Sitting in the helicopter’s pilot seat parked next to the Barge Office on New York’s waterfront, Erickson, with his left hand, rolled the hand-grip throttle. Gradually he raised the collective lever coordinating the twisting motions of his left hand and rising arm, watching closely that engine RPMs did not drop below 2150 or surge past 2250. The Warner R-550-3 Super Scarab engine provided him 200 horse power maximum. Erickson’s hands, arms, and feet moved in an uncoordinated cacophony of motion. Anticipating needed rotor blade pitch for balance, he moved the cyclic stick with his right hand. Simultaneously, with deftness, but gently, he alternated foot pressure gradually applying left rudder pressure to counteract the torque, keeping the nose pointing straight ahead into the park. This strange seated dance of the helicopter pilot was a reaction to the irregular rhythm beat of the sudden and variable wind gusts pummeling the frail fabric and steel-tube structure. Steadily, he kept the shaking helicopter in place and level as it struggled to rise into battering winds.
Igor ‘s nightmare, bouncing on its sausage like floats, suddenly leaping, rose vertically. Slowly, still climbing, it backed over the pilings before finally spinning around to the right and heading downwind. Paradoxically, this maligned craft started it first mission flying backwards. It was an appropriate entry into history for the helicopter. According to Erickson the “weather conditions were such that this flight could not have been made in any other type of aircraft. But for a helicopter, it was simple. So Erickson, with confidence in the helicopter, announced to the public that the flight was routine for the helicopter. The casualness of his comments did not escape the press. The New York Times, in an editorial dated January 6, 1944, echoed :
It was indeed routine for the strange rotary-winged machine which Igor Sikorsky has brought to practical flight, but it shows in striking fashion how the helicopter can make use of tiny landing areas in conditions of visibility which make other types of flying impossible.
No official reason was ever given for the root cause of the explosion. Initial speculation was bad ammunition but later theories centered on a possible U-boat attack based on a history of prior attacks in the general area. What is known is that on a snowy day from hell, a small piece of the war came to the New York/New Jersey shoreline and there was no shortage of guts, determination, seamanship, airmanship or bravery found wanting that day.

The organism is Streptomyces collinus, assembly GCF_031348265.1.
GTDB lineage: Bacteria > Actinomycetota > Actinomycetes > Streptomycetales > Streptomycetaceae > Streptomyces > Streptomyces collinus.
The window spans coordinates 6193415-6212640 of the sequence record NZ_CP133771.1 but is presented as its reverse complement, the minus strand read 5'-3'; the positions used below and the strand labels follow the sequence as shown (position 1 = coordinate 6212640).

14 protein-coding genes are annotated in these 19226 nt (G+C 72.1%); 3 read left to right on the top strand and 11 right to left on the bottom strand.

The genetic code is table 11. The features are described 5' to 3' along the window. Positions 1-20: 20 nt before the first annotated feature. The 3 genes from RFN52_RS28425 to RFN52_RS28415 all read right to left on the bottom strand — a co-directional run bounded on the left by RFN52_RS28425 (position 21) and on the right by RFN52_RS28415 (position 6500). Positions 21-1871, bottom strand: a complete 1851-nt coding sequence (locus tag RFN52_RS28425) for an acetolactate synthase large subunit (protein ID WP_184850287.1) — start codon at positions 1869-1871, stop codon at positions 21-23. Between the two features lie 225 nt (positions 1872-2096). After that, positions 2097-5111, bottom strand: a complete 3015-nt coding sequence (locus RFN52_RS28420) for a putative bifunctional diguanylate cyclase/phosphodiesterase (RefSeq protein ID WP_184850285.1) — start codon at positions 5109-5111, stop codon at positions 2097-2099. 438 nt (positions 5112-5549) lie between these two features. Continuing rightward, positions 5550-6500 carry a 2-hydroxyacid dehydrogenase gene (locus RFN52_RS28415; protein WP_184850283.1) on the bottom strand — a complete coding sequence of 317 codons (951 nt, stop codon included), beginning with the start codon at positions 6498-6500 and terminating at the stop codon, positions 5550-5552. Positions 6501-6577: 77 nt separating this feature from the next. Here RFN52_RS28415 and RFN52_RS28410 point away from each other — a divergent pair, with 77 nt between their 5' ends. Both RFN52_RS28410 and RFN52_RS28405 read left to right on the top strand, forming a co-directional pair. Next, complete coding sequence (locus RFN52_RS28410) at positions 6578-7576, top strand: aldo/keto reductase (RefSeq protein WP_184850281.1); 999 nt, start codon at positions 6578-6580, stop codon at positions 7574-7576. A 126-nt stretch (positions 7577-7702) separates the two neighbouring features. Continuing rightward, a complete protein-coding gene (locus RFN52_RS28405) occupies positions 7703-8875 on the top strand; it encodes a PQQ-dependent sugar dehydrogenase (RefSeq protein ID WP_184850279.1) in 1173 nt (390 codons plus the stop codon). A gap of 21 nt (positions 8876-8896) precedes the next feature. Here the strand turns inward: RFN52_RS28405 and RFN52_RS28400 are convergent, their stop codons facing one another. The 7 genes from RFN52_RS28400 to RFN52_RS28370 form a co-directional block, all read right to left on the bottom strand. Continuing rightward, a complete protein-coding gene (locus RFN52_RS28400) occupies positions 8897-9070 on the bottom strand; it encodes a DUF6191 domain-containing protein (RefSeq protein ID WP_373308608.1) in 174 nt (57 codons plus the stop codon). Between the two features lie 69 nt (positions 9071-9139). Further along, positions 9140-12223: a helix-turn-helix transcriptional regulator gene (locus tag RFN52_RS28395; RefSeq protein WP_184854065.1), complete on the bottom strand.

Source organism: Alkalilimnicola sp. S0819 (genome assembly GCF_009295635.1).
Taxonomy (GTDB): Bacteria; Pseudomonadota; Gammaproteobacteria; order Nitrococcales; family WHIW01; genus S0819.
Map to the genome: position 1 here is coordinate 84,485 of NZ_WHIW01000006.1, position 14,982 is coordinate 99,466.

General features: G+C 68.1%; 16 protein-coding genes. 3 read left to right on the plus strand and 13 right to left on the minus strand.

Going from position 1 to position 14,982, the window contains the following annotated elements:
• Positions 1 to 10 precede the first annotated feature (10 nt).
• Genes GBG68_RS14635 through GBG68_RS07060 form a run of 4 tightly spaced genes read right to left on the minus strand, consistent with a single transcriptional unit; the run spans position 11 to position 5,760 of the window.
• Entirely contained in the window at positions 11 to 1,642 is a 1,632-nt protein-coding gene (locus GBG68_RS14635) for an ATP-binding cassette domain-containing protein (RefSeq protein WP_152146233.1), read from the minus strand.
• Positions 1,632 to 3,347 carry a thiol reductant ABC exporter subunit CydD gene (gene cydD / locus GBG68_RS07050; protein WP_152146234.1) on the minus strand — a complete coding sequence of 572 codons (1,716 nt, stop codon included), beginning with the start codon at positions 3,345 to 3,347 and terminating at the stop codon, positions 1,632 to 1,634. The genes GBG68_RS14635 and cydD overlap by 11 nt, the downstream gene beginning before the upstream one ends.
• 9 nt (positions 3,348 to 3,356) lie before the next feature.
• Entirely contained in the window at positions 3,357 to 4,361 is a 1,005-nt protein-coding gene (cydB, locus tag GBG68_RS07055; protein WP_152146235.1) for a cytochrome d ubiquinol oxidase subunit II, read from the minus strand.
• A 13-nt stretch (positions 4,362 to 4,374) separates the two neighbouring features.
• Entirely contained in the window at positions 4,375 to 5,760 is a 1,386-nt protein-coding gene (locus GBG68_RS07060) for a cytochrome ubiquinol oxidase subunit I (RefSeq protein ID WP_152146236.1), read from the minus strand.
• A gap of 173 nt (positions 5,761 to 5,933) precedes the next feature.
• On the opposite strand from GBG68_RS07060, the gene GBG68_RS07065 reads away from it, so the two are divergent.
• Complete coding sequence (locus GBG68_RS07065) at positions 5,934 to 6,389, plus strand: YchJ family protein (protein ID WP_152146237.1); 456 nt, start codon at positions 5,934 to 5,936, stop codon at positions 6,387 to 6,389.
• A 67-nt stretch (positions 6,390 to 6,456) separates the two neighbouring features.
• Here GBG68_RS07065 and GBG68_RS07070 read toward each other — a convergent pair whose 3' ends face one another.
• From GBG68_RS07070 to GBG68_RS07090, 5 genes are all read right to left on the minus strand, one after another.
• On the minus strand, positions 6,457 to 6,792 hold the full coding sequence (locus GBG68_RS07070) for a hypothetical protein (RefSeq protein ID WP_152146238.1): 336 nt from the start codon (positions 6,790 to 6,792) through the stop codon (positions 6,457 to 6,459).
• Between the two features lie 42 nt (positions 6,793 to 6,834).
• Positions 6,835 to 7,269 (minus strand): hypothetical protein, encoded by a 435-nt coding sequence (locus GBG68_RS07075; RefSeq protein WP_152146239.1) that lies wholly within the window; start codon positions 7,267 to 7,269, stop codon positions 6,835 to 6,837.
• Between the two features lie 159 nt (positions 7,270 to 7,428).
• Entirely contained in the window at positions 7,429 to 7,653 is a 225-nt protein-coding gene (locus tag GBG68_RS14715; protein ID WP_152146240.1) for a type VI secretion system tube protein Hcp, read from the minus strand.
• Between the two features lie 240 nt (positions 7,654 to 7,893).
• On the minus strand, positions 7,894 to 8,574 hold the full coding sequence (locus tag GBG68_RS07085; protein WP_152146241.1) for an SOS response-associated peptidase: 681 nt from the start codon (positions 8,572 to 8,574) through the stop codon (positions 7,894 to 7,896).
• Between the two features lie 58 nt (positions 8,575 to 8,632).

UPDATE: The culprit identified (h/t to reader Theodore) – the source of the loss of the Turner most likely was a MOUSETRAP ASW weapon that misfired. Not to be confused with HEDGEHOG which was deployed on the larger ships, MOUSETRAP was developed to take the place of Hedgehog for smaller ships such as patrol craft which could not withstand the recoil forces generated by that weapon. An 85 lbs. (39 kg) warhead was originally fitted, but this was too heavy to man-handle in rough seas. The warhead was changed to the lighter one of the Hedgehog, which had the added benefit of simplifying logistics. The mountings were usually fitted in pairs and could not be compensated for rolling. Not considered to be as effective as Hedgehog, but did give those smaller ships an ahead-firing weapon. The Mark 22 version was a MOUSETRAP projector similar to the Mark 20, but with eight rails, organized as four over four. Fired a pattern of about 80 yards wide (73 m) at a range of about 300 yards (274 m). 100 of these weapons were in service by November 1942. In addition to smaller craft, twelve Benson (DD-421) class and Gleaves (DD-423) class destroyers were each fitted with three of these projectors on the forecastle forward of the first 5″/38 (12.7 cm) mount. One of these destroyers, USS Turner DD-648, blew up and sank off Ambrose Light (Lower New York Bay) on 3 January 1944. The loss was attributed to MOUSETRAP projectiles with faulty contact fuzes.
First published here.